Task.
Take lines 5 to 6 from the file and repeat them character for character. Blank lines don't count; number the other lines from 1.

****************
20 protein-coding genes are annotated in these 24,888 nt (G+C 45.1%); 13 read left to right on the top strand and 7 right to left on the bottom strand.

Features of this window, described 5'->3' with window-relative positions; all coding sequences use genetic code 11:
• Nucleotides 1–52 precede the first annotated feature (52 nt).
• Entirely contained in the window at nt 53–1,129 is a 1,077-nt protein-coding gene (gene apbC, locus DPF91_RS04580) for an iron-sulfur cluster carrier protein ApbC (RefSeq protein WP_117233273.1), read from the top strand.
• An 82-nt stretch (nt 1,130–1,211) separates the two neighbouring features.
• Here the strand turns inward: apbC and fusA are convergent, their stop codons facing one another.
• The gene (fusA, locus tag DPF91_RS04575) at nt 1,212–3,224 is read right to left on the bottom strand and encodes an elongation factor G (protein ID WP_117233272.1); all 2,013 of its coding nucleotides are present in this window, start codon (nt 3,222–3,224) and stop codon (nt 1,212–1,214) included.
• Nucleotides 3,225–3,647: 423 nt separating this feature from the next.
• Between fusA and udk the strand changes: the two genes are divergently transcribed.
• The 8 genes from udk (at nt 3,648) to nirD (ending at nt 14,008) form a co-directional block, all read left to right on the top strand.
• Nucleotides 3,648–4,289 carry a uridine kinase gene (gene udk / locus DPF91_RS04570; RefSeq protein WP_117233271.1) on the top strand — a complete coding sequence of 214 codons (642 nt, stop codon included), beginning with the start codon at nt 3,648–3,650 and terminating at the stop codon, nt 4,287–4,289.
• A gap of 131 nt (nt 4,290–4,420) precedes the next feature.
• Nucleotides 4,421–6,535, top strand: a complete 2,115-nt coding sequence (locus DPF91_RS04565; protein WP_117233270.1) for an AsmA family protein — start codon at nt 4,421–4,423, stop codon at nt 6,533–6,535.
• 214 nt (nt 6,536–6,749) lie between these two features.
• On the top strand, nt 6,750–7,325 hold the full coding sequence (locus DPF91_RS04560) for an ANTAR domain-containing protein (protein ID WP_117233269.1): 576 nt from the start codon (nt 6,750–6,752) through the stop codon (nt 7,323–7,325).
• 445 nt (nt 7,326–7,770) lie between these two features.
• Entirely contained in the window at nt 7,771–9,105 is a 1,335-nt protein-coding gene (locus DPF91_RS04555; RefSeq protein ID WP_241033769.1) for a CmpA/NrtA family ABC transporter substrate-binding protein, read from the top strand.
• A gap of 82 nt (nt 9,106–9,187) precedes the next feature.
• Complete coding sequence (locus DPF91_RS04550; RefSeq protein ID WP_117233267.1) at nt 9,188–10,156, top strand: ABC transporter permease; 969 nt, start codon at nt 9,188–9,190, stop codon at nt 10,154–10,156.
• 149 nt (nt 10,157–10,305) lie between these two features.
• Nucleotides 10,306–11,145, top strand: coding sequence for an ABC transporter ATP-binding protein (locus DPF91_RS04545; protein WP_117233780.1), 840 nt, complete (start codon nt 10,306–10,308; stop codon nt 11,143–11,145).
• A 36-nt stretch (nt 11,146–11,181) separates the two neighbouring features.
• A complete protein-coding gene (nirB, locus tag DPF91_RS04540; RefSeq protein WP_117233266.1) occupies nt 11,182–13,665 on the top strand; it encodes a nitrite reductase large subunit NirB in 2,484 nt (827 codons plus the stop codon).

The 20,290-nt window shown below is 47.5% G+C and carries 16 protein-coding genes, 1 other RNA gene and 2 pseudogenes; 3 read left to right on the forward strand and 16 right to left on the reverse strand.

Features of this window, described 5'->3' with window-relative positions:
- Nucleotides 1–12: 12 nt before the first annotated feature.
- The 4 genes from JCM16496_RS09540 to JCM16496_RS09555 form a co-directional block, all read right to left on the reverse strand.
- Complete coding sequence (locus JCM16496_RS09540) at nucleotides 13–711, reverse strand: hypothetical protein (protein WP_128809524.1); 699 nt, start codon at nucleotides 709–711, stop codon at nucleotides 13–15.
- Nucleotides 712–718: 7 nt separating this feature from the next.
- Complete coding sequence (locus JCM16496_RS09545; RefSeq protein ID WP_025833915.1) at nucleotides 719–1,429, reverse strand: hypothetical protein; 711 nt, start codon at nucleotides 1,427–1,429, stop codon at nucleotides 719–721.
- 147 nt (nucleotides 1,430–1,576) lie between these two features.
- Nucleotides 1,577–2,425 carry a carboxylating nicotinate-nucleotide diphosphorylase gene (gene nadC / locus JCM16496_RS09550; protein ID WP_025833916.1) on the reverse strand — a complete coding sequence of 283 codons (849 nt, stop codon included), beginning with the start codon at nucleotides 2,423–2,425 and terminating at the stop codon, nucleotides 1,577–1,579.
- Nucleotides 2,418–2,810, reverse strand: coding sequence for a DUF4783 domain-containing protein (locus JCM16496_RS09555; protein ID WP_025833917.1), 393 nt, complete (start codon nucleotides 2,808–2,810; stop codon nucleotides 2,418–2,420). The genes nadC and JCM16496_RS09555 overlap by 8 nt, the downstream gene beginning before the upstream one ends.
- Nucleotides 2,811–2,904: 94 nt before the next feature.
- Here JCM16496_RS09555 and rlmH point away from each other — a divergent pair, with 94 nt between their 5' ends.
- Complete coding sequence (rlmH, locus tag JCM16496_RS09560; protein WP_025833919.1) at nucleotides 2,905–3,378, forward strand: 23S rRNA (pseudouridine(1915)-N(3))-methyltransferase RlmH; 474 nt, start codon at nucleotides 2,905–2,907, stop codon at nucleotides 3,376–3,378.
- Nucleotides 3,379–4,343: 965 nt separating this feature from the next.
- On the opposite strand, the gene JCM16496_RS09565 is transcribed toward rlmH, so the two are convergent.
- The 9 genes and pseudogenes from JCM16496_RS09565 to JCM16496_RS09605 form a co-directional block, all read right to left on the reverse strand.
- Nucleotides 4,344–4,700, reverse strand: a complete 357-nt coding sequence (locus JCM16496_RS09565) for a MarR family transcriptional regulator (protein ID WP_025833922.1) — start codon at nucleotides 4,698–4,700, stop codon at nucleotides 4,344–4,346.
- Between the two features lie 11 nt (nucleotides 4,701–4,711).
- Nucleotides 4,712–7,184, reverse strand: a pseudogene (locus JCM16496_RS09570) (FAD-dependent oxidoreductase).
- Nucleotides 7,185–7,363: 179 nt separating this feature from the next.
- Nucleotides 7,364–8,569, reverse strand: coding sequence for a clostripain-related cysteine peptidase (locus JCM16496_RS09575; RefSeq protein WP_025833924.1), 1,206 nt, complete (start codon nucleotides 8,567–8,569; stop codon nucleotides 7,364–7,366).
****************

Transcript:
• An 82-nt stretch (nt 1,130–1,211) separates the two neighbouring features.
• Here the strand turns inward: apbC and fusA are convergent, their stop codons facing one another.